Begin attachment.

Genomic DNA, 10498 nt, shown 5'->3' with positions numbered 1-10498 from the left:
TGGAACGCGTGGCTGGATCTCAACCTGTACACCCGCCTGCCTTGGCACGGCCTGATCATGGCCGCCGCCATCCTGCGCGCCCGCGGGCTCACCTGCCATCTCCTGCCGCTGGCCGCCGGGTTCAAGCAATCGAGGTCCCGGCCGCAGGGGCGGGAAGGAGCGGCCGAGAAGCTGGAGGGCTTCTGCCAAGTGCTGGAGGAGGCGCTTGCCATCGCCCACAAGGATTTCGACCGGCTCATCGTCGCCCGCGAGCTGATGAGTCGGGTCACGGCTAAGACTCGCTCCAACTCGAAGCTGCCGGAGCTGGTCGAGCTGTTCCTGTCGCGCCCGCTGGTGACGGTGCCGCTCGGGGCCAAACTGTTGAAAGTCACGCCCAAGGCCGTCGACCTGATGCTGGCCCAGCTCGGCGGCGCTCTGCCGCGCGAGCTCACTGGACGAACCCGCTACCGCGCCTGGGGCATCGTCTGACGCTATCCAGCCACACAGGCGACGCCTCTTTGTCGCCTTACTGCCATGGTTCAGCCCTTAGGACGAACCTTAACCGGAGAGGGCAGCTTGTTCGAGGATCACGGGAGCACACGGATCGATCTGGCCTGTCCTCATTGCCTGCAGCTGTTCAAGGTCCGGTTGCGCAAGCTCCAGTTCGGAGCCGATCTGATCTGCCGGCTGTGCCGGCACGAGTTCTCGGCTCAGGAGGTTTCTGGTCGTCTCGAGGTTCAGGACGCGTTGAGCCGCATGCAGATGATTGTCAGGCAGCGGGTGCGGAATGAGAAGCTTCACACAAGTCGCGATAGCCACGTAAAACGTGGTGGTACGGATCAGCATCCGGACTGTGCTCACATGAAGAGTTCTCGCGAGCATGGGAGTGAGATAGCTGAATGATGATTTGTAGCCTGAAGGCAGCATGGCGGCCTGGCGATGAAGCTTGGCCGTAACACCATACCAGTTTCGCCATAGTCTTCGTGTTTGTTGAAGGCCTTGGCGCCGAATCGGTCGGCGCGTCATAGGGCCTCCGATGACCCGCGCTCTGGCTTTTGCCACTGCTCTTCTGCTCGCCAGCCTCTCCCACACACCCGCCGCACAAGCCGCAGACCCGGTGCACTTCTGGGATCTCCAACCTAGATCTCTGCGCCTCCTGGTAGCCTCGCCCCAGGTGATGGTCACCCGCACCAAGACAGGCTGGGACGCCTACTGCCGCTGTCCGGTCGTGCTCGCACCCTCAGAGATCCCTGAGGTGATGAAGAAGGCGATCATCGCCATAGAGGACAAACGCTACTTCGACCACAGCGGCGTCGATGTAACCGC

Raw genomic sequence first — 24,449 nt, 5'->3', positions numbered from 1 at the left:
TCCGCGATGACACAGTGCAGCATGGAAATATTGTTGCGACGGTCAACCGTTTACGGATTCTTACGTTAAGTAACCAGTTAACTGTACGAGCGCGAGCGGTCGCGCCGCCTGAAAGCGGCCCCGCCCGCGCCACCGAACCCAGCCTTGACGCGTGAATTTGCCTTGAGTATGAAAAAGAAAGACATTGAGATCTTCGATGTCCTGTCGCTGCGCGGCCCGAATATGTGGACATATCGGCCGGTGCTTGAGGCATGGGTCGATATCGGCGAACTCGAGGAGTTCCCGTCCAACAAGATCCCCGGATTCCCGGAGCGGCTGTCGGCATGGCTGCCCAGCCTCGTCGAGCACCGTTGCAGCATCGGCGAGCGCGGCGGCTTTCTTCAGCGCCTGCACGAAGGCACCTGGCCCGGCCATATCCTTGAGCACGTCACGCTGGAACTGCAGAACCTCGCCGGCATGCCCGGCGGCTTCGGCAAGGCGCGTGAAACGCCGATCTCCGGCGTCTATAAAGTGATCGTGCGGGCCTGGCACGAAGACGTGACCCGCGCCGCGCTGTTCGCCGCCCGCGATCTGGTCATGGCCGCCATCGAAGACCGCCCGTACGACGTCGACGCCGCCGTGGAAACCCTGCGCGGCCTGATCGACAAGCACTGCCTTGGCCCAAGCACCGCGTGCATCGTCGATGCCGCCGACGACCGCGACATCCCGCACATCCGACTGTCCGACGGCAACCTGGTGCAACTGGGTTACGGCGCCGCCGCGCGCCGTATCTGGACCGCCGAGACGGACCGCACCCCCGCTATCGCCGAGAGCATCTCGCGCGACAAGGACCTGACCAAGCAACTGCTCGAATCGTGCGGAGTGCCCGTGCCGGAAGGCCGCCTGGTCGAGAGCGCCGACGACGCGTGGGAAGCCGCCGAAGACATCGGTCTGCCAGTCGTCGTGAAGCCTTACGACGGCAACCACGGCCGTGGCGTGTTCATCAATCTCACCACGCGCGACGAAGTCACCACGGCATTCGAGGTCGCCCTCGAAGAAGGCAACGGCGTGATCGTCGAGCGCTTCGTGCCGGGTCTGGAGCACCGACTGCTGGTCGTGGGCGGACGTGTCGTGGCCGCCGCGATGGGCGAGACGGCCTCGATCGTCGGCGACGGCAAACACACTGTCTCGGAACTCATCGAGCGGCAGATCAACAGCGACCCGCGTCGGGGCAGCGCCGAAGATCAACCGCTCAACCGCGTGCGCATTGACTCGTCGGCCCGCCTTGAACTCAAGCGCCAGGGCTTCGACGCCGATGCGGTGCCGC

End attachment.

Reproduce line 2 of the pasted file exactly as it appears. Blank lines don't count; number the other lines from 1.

TGGAACGCGTGGCTGGATCTCAACCTGTACACCCGCCTGCCTTGGCACGGCCTGATCATGGCCGCCGCCATCCTGCGCGCCCGCGGGCTCACCTGCCATCTCCTGCCGCTGGCCGCCGGGTTCAAGCAATCGAGGTCCCGGCCGCAGGGGCGGGAAGGAGCGGCCGAGAAGCTGGAGGGCTTCTGCCAAGTGCTGGAGGAGGCGCTTGCCATCGCCCACAAGGATTTCGACCGGCTCATCGTCGCCCGCGAGCTGATGAGTCGGGTCACGGCTAAGACTCGCTCCAACTCGAAGCTGCCGGAGCTGGTCGAGCTGTTCCTGTCGCGCCCGCTGGTGACGGTGCCGCTCGGGGCCAAACTGTTGAAAGTCACGCCCAAGGCCGTCGACCTGATGCTGGCCCAGCTCGGCGGCGCTCTGCCGCGCGAGCTCACTGGACGAACCCGCTACCGCGCCTGGGGCATCGTCTGACGCTATCCAGCCACACAGGCGACGCCTCTTTGTCGCCTTACTGCCATGGTTCAGCCCTTAGGACGAACCTTAACCGGAGAGGGCAGCTTGTTCGAGGATCACGGGAGCACACGGATCGATCTGGCCTGTCCTCATTGCCTGCAGCTGTTCAAGGTCCGGTTGCGCAAGCTCCAGTTCGGAGCCGATCTGATCTGCCGGCTGTGCCGGCACGAGTTCTCGGCTCAGGAGGTTTCTGGTCGTCTCGAGGTTCAGGACGCGTTGAGCCGCATGCAGATGATTGTCAGGCAGCGGGTGCGGAATGAGAAGCTTCACACAAGTCGCGATAGCCACGTAAAACGTGGTGGTACGGATCAGCATCCGGACTGTGCTCACATGAAGAGTTCTCGCGAGCATGGGAGTGAGATAGCTGAATGATGATTTGTAGCCTGAAGGCAGCATGGCGGCCTGGCGATGAAGCTTGGCCGTAACACCATACCAGTTTCGCCATAGTCTTCGTGTTTGTTGAAGGCCTTGGCGCCGAATCGGTCGGCGCGTCATAGGGCCTCCGATGACCCGCGCTCTGGCTTTTGCCACTGCTCTTCTGCTCGCCAGCCTCTCCCACACACCCGCCGCACAAGCCGCAGACCCGGTGCACTTCTGGGATCTCCAACCTAGATCTCTGCGCCTCCTGGTAGCCTCGCCCCAGGTGATGGTCACCCGCACCAAGACAGGCTGGGACGCCTACTGCCGCTGTCCGGTCGTGCTCGCACCCTCAGAGATCCCTGAGGTGATGAAGAAGGCGATCATCGCCATAGAGGACAAACGCTACTTCGACCACAGCGGCGTCGATGTAACCGC